Instead of taking the highway I found a small road the led through the mountains on Google Maps and directed Fanny to drive towards it. Alpine Road was much smaller than we anticipated but it was a stunning drive up the winding roads into the rolling hills of Portola Redwoods State Park. The tree line began to lift and we found ourselves on the top of a ridge overlooking the entire landscape below. Russian Ridge was the name of the little rest stop, where we left the Beast, and flew the drone once more for a perfect shot of the surroundings.
The sun was beginning to disappear when we took a small road down the hill without checking the map. The trees grew taller, and the forest thicker. “Are you sure we are on the right road?” Fanny asked. “I’m not really but let’s just continue on it for a bit.” It was already dark when we spotted a sign for a campground followed by the visitor center for the Portola Redwoods State Park. “Let’s stay here I asked Fanny.” “I think this is great!” She looked very relieved.
We paid our 35$ fee by dropping a self-payment envelope into the Iron Ranger (it’s a metal box) and put our name down on the reservation sheet. The campground was set right in between the trees and you could hear the laughter of the families having a great time around their campfires. We set up camp and called it a day.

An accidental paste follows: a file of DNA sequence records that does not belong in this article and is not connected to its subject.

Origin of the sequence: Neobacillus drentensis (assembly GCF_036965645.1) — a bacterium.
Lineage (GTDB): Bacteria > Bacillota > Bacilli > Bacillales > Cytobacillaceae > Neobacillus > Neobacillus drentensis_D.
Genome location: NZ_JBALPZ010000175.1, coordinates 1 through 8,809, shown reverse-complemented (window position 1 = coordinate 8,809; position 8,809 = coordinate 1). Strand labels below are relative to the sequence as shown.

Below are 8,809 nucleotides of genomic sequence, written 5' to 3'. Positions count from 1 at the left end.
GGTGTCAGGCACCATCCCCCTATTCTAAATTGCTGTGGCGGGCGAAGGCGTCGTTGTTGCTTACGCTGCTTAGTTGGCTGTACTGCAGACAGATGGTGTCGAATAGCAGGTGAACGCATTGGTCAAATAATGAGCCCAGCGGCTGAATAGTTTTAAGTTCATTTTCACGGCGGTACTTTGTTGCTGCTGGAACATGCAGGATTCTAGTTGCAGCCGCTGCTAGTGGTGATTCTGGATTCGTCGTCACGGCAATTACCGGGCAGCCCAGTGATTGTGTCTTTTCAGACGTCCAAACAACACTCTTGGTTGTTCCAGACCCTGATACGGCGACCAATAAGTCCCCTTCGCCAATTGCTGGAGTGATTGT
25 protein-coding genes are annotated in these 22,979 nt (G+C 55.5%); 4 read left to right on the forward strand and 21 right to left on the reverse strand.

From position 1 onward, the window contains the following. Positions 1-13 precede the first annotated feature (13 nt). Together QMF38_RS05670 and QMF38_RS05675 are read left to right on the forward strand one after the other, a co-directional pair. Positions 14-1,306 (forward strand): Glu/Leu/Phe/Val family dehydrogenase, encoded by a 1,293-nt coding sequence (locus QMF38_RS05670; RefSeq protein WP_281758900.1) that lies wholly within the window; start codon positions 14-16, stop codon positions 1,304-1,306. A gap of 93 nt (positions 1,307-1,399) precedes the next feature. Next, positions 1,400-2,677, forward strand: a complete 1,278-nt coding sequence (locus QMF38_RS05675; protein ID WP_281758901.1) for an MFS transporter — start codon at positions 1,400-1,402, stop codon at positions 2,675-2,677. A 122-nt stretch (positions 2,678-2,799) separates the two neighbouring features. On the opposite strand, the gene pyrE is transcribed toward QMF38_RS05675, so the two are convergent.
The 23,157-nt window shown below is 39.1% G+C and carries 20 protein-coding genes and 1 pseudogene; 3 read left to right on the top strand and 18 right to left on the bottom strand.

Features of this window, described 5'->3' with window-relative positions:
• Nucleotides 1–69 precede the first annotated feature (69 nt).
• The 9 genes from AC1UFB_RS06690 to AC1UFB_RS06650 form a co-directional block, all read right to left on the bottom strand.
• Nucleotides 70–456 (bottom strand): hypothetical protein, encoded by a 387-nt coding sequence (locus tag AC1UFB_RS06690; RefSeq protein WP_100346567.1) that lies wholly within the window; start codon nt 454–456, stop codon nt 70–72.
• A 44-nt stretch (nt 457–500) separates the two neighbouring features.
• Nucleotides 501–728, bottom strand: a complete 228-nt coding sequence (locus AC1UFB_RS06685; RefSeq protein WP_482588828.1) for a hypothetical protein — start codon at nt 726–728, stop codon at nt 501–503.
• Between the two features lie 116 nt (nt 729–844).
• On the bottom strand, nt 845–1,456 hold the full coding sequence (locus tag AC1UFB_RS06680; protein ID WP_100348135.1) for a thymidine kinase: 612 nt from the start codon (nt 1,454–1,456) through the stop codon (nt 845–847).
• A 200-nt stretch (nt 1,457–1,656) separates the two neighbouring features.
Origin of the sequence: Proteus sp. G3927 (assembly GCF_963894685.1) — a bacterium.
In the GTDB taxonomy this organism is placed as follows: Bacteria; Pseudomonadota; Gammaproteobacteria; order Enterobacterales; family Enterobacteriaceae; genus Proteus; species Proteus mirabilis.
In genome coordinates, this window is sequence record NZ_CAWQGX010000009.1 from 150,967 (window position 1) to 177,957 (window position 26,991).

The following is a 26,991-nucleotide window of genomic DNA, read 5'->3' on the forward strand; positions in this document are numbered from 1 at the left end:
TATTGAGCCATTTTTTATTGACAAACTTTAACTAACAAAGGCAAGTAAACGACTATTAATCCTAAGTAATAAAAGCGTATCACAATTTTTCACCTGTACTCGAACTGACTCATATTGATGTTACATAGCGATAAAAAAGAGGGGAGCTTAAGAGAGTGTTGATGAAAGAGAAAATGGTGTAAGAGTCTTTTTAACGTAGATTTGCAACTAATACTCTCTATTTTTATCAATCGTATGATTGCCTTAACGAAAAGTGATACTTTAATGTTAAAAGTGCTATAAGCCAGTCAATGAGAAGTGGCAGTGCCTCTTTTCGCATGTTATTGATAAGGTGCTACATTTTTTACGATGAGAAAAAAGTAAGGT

From the Redwoods to Big Sur

We woke up to the sound of a black and blue feathered bird singing in front to our window, whom the Ranger confirmed to be a Stellar’s Jay: “They can be annoying!” She added.
We drove up to Alpine Road and made our way west towards the coast. The fog had returned and covered the entire landscape in a thick white blanket. It was only when we arrived at Highway One that the we could see beyond the road and behold there was the ocean right in front of us. It was a serene experience seeing the waves crash against the rocks and doing so straight out of our home on wheels.